Appeal from the Order of the Unemployment Compensation Board of Review in the case of In Re: Claim of Toni R. Coyle, No. B-172570.
Mark S. Sedley, for petitioner.
Steven R. Marcuse, Assistant Attorney General, with him Richard Wagner, Chief Counsel, and Harvey Bartle, III, Acting Attorney General, for respondent.
Judges Wilkinson, Jr., Blatt and MacPhail, sitting as a panel of three. Opinion by Judge MacPhail.
[ 56 Pa. Commw. Page 171]
This is an appeal by Toni R. Coyle (Claimant) from an order of the Unemployment Compensation
[ 56 Pa. Commw. Page 172]
Board of Review (Board) denying unemployment compensation benefits. The Board affirmed the referee's determination that the Claimant voluntarily terminated her employment without cause of a "necessitous and compelling nature" and was therefore ineligible for benefits under § 402(b)(1) of the Unemployment Compensation Law (Law).*fn1 We agree.
Claimant was employed by the United States Post Office (Employer) as a postal clerk from November 1975 until December 1978. During that time she had two approved leaves of absence for medical reasons. Upon returning to work on November 24, 1978, after the second leave of absence, Claimant made a written request for a transfer to lighter work. Claimant terminated her employment on December 5, 1978 alleging that her work was having an adverse effect on her health. She applied for benefits which were denied by the Bureau (now Office) of Employment Security (Office). Claimant appealed. After a hearing, the referee affirmed the Office's determination. Claimant then appealed to the Board but was again denied benefits.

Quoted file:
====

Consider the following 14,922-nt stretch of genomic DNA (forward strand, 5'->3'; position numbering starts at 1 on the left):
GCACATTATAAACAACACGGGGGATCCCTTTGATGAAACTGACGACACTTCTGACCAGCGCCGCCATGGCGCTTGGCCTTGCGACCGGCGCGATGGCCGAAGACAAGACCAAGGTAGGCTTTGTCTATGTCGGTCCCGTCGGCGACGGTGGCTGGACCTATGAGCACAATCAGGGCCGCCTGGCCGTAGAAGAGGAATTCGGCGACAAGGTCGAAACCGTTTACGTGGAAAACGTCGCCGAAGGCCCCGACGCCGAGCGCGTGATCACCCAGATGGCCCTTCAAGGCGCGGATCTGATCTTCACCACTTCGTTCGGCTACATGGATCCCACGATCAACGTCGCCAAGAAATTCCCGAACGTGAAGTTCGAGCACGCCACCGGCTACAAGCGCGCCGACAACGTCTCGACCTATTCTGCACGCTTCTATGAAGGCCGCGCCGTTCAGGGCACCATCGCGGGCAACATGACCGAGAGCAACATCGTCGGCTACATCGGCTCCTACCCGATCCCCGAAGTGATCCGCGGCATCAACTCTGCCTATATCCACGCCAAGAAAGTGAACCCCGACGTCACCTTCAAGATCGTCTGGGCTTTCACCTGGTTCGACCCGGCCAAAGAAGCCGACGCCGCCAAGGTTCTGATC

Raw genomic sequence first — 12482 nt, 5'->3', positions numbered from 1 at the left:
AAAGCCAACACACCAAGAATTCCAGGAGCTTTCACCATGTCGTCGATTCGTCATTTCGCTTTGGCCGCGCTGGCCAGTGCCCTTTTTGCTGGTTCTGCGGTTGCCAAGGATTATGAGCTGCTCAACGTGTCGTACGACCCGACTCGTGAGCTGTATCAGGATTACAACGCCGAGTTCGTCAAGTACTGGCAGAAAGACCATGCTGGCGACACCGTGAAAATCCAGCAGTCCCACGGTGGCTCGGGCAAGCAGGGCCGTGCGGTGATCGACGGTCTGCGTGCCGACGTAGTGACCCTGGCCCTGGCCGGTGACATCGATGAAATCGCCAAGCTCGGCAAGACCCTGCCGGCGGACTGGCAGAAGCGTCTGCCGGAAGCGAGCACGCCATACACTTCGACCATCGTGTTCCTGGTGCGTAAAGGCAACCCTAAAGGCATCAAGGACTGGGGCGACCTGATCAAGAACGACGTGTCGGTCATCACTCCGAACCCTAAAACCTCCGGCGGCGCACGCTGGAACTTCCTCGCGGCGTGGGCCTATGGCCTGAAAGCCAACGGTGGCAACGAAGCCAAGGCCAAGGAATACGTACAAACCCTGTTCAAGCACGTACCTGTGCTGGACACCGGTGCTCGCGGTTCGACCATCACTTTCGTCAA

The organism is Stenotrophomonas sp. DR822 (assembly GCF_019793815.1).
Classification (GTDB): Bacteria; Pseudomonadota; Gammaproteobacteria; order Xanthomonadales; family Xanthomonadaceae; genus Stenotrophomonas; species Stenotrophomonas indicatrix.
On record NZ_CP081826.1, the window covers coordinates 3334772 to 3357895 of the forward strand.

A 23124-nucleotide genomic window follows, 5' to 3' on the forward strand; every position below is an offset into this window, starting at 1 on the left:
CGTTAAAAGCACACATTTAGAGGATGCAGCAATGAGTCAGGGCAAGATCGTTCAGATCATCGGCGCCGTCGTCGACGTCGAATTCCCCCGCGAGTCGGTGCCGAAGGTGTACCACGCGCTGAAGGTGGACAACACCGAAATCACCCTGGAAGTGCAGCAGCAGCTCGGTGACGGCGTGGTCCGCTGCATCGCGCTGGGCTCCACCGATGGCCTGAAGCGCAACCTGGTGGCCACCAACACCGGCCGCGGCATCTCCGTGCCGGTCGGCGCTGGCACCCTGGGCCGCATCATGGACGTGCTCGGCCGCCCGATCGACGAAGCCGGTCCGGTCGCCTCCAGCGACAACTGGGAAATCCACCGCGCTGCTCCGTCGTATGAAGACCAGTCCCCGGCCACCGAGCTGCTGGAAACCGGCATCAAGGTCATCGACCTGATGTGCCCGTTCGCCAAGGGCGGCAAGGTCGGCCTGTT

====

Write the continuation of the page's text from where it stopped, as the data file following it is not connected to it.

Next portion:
The issue before us is whether the Claimant presented substantial competent evidence that adequate health reasons existed to justify her voluntary termination of her job.
It is well settled that the burden to prove necessitous and compelling circumstances is on the Claimant. Taylor v. Unemployment Compensation Board of Review,
[ 56 Pa. Commw. Page 173474]
Pa. 351, 378 A.2d 829 (1977). When the burden of proof is on the party who did not prevail below, our scope of review is limited to a determination of whether the Board's findings of fact can be sustained without a capricious disregard of competent evidence. Houff Transfer, Inc. v. Unemployment ...